Legal language is a specialized language. However, it is not universal, although its uniqueness and specialty in every legal language are ubiquitous. The lexical and grammatical aspects of legal texts have not been the subject of much attention as there is an evident dearth of research on this aspect of the legal language. The present study is, therefore, the first study that has looked at lexical and grammatical features of the Japanese immigration law, which has been translated into English. The sum of 70,000 words in selected immigration acts, which were translated from 2020 to 2021, was used as data set in the present study. The result reveals that lengthy sentences and nominalized sentences along with verb discontinuities were prevalent in the present study. An interesting finding in the present study is the existence of fewer binominal and multinominal phrases, which contradicts the results from previous studies. The robust phenomenon of plain English movement may play a role in less frequent occurrences of multinominal phrases in the present study. This study provides some future pedagogical implications for legal texts that have been translated.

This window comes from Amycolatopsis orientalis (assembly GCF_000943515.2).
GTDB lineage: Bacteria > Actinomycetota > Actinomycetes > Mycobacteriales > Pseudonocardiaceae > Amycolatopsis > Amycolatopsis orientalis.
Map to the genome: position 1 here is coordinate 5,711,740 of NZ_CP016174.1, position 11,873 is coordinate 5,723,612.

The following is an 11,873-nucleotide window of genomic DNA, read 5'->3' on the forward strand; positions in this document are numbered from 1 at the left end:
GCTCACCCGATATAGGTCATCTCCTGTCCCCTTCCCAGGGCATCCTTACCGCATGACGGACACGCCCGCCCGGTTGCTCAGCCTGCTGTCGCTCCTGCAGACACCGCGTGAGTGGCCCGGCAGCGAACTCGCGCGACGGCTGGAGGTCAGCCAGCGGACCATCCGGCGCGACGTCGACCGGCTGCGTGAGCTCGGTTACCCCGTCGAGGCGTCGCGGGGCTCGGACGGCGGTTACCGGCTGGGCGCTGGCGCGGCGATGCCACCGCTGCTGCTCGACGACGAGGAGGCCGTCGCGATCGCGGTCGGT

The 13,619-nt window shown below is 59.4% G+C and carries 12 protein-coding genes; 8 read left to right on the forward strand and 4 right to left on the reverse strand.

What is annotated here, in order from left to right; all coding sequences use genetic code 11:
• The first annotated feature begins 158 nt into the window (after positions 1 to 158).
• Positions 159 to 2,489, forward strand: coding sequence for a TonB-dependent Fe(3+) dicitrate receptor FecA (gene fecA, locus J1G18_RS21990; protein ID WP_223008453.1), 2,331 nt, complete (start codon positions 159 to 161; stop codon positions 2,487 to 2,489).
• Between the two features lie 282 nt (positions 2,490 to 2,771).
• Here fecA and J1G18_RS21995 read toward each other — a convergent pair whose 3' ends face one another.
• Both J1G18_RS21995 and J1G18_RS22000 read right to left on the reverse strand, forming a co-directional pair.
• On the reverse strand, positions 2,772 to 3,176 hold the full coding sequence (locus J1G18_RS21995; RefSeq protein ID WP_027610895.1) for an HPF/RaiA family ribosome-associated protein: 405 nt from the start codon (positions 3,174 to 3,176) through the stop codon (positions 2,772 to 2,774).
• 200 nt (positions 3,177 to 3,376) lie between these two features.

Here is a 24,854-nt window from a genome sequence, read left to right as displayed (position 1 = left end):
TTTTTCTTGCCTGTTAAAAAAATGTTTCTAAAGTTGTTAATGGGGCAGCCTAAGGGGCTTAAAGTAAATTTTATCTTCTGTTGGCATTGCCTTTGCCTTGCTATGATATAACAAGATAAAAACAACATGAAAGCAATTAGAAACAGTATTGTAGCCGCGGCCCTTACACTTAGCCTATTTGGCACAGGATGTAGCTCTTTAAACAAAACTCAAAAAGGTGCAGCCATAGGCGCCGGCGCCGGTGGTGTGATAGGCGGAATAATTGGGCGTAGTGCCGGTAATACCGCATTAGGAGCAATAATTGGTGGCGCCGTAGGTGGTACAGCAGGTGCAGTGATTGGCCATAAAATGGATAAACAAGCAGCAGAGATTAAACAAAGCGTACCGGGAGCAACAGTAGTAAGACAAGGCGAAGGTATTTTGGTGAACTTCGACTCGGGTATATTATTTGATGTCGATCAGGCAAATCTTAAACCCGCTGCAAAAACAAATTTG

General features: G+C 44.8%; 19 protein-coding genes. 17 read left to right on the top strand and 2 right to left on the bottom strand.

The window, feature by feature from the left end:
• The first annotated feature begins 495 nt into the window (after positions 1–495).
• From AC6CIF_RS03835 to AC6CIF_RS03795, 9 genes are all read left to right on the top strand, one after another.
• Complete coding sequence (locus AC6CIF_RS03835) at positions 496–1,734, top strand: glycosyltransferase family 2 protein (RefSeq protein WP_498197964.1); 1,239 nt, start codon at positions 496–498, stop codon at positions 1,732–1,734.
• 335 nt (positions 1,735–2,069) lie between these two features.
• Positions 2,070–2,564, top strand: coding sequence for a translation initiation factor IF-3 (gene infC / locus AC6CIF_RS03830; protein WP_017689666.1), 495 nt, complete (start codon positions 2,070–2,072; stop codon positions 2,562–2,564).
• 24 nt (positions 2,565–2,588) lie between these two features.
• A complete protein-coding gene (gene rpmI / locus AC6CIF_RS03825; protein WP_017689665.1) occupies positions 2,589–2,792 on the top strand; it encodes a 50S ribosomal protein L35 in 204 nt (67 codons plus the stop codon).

"Lexico-Grammatical Analysis of Translated Japanese Immigration Law,"
Journal of English and Applied Linguistics: Vol. 1:
2, Article 6.
Available at: https://animorepository.dlsu.edu.ph/jeal/vol1/iss2/6